A personalised care e-learning module for maternity healthcare professionals has been launched. This resource equips learners with the expertise to place women at the centre of their care so they can make safe and informed decisions during their antenatal journey.
The dedicated maternity module, Personalised care and support planning – Maternity, is a free resource available to all maternity care professionals via the Personalised Care Institute (PCI). The module takes just 30 minutes to complete and counts towards CPD points once the pre and post assessments are undertaken.
It has been accredited by the PCI and authored by an expert panel: Kathryn Gutteridge, the RCM’s president 2017-2021; Dr Sarah Winfield, Clinical Lead at Yorkshire & Humber Maternity Clinical Network; Maria Booker, Programmes Director at Birthrights; and Natasha Smith, a doula and patient with lived experience.
The interactive e-learning module outlines the importance of personalised care in practice and prompts learners to apply core principles in their own healthcare settings. It discusses the national guidance for informed decision making, alongside consultation skills and methods. A plethora of practical techniques, including details of the IDECIDE tool, are outlined; as well as the importance of the Montgomery court case, which fundamentally changed the test for consent in the UK.
Dr Pauline Foreman, the PCI’s Clinical Director, said: “We’re delighted to launch this bespoke, high-quality learning module for maternity healthcare professionals. I’d like to thank the authors for their hugely valuable inputs; their wide ranging expertise in the field of maternity care is absolutely fundamental to us being able to launch this informative evidence-based training.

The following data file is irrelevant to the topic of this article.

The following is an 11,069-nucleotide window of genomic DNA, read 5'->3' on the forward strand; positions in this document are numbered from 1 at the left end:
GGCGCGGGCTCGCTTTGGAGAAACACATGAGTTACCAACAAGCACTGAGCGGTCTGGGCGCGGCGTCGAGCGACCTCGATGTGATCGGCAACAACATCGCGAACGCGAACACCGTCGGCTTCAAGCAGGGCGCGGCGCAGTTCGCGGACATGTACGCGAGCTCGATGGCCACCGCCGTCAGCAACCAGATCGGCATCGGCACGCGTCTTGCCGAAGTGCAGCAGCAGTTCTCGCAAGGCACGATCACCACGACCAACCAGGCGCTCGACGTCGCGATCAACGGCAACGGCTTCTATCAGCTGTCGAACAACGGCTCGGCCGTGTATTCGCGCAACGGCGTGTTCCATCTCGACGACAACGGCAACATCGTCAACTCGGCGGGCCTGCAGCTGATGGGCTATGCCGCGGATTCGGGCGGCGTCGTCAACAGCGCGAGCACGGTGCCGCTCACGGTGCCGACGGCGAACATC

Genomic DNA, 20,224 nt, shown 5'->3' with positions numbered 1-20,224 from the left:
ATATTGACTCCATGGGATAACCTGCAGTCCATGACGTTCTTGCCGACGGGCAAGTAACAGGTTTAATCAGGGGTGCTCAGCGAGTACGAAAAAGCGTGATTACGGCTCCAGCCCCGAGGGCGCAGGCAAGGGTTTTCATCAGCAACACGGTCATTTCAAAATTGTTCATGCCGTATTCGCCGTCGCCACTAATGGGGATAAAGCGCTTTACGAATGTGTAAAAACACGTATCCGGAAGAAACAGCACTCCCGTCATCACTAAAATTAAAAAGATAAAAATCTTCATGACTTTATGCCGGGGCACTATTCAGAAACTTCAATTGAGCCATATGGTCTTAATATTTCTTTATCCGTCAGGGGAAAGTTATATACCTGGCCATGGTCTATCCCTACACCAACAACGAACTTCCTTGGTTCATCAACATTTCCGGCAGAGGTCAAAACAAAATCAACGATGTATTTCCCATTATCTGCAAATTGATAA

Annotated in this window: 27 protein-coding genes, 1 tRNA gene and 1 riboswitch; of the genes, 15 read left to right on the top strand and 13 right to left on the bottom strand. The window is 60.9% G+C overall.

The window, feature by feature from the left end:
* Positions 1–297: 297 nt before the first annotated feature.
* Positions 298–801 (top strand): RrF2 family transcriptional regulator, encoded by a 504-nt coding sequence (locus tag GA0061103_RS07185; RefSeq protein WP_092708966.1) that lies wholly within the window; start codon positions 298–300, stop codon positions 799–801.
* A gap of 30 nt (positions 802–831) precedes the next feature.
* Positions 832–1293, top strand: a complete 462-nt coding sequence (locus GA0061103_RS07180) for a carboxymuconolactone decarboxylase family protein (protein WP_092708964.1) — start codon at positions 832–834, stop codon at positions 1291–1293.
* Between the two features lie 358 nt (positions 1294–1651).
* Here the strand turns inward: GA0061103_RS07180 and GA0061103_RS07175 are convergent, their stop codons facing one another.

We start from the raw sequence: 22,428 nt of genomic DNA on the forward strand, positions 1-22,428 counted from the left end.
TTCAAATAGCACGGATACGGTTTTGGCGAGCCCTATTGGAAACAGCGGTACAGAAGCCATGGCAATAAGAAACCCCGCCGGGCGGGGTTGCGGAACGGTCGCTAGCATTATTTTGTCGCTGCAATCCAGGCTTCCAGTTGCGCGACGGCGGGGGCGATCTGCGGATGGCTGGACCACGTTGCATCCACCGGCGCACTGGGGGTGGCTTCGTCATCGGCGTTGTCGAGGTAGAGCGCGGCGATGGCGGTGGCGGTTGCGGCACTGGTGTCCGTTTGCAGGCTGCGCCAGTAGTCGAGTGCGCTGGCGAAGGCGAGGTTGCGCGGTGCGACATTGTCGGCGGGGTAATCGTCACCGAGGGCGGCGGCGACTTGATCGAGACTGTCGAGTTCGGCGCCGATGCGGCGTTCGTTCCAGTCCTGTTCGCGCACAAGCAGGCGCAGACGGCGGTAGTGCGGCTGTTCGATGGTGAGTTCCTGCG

“Personalised care places every patient at the centre of their care and evidence shows this approach leads to better clinical outcomes and increased patient and clinician satisfaction. It is incredibly important for personalised care to be consistently applied across all health and social care settings and that’s why we are focused on providing quality learning opportunities for healthcare professionals.”
Kathryn Gutteridge, the RCM’s incumbent president, co-authored the training and endorsed the importance of the profession taking on personalised care approaches. She said, “Midwives and maternity support workers (MSW) ensure that care is driven by women and their needs, and work incredibly hard to ensure women get the care and support that is right for them. This short course is a quick and efficient way for midwives and MSWs to refresh and update their knowledge and will help them to deliver even better personalised care for women.”
Natasha Smith, a doula and mum of three who co-authored the learning modules, added that the training was vital for putting mums-to-be at the centre of their own care. She said: “The PCI’s training explains the importance of professionals sharing their healthcare knowledge, so that the expectant mum can make informed choices.
“It allows each person to be treated as an individual based on their personal needs and unique circumstances; reducing unnecessary medical interventions, or including timely interventions when necessary, and ensuring a safe environment where people feel they can vocalise what’s important to them.”
The PCI is helping health and care professionals to change the lives of patients by empowering them to have more control over how their care is planned. It is backed by NHS England and Improvement and is supported by more than 40 health organisations including royal colleges, key professional associations and patient groups. The PCI sets the standards for evidence-based personalised care training, provides an accreditation framework for training providers and commissioners; and is a central learning hub for health and care professional learners.